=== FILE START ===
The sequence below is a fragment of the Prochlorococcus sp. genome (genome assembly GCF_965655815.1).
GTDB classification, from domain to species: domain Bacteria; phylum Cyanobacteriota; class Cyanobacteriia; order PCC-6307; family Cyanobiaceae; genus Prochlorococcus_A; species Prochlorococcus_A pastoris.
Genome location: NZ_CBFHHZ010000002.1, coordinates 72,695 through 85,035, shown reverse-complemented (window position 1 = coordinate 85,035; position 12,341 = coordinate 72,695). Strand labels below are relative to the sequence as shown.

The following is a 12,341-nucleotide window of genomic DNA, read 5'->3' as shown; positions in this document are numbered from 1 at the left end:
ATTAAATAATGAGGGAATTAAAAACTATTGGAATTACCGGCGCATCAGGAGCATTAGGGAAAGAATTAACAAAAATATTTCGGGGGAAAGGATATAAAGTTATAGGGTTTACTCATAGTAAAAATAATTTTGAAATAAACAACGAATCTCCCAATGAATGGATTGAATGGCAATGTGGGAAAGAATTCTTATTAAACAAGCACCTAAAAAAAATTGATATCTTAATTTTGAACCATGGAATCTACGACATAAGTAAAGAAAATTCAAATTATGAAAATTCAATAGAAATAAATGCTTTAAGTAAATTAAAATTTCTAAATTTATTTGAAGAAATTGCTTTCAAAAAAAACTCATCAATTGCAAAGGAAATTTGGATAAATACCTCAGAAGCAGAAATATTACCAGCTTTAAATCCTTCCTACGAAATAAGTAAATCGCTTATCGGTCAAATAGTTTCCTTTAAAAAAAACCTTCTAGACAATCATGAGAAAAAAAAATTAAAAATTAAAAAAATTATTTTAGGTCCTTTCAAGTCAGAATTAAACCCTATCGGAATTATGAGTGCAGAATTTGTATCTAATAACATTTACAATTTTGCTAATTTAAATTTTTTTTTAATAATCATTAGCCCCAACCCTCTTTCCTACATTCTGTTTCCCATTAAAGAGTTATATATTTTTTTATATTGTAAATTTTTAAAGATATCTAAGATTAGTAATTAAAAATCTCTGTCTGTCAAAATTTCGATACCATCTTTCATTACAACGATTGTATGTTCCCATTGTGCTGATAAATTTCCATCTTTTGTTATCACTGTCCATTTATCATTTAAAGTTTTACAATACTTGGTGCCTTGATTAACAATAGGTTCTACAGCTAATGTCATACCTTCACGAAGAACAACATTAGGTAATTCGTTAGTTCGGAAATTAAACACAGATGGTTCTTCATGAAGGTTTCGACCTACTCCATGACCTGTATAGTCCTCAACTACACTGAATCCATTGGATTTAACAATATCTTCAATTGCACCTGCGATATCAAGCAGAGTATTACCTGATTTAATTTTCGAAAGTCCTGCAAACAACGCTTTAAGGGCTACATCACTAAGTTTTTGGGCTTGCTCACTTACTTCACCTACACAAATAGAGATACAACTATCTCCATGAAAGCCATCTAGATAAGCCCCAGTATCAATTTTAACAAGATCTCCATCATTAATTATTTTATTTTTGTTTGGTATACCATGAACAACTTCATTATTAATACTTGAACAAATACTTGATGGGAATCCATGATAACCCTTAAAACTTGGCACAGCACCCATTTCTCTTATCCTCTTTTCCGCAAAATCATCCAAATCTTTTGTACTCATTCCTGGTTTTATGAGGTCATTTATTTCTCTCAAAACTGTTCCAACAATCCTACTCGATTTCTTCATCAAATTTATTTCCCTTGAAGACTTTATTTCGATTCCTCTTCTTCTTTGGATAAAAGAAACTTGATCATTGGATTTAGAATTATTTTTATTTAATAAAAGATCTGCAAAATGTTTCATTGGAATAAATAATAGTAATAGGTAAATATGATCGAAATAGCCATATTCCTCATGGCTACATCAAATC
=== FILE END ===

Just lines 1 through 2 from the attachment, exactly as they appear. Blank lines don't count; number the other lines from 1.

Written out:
The sequence below is a fragment of the Prochlorococcus sp. genome (genome assembly GCF_965655815.1).
GTDB classification, from domain to species: domain Bacteria; phylum Cyanobacteriota; class Cyanobacteriia; order PCC-6307; family Cyanobiaceae; genus Prochlorococcus_A; species Prochlorococcus_A pastoris.